A cricket tea.
From left: be-jammed scones, chocolate biscuit cake (in squares), sliced lemon drizzle sandwich cake, clotted cream (in bowl), sandwiches aplenty, more scones and crisps.

If you are very lucky you may well be invited to enjoy a cricket tea, along with both teams and usually taken half way through the match. Did you know that Cricket is the only game in the world that has an official stop for 'tea'? See David Crosbys comment further down the page.....

Cricket teas are legendary.....

They embody the very niceness of English sporting endeavours (no doubt why we rarely lift a major trophy), what with all their 'no no, after you', cucumber sandwiches, china cups and Battenburg slices. All village cricket clubs are very egalitarian about their teas. There is a rota for every home match, and the nominated incumbent of the week (usually a wife, mother or girlfriend or group of the foregoing) goes off and spends their budget on whatever they see fit. Of course, home baked or home made food is relished with a keen eye and held in great esteem.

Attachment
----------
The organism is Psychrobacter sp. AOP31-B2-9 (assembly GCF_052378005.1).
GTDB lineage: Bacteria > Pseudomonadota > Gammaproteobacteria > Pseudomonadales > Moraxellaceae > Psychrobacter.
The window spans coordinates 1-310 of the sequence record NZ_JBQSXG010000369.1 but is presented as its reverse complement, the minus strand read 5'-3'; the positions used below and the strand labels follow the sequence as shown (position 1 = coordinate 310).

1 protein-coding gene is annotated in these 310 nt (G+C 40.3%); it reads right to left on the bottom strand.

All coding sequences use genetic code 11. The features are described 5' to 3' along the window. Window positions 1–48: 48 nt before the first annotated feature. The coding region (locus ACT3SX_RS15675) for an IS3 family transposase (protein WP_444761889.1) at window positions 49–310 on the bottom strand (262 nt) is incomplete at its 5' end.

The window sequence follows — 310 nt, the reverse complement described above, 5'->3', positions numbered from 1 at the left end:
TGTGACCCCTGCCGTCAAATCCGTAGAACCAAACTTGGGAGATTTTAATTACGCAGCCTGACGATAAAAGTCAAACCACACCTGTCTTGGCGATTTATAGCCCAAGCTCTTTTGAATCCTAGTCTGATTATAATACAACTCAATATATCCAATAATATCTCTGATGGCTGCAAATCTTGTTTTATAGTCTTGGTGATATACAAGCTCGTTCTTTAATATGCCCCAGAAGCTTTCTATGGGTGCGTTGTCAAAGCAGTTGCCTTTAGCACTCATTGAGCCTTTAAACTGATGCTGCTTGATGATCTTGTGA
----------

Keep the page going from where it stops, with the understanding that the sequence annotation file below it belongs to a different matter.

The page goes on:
Just as a footnote, the CSN concert was excellent - an acoustic first set followed by an electrified set. Thoroughly enjoyable and plenty of encouragement to sing along. Graham Nash did mention he had spent the best part of Friday watching cricket, England v Australia, along with David Crosby. All Crosby said was, 'your nice people but you play a weird game'....laughing.

8 comments:

  1. What a lovely post for a summer's day Michael. I love village cricket too - and that stupendous tea - I am pretty sure that even if they scored one hundred each they would never run off enough calories to counteract that lemon drizzle cake.

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  2. Well, I don't know much about cricket, but I could certainly go for a sumptuous cricket tea. Yummity-yum.

    A wedge of willow. Really? I didn't know those bats were made of willow. (not to be confused with a willow wedgie)

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  3. i envy you the cricket tea.
    i have to admit that i equate english village cricket with a scene from midsommer murders. but i am glad to hear that it is alive and well in its own right.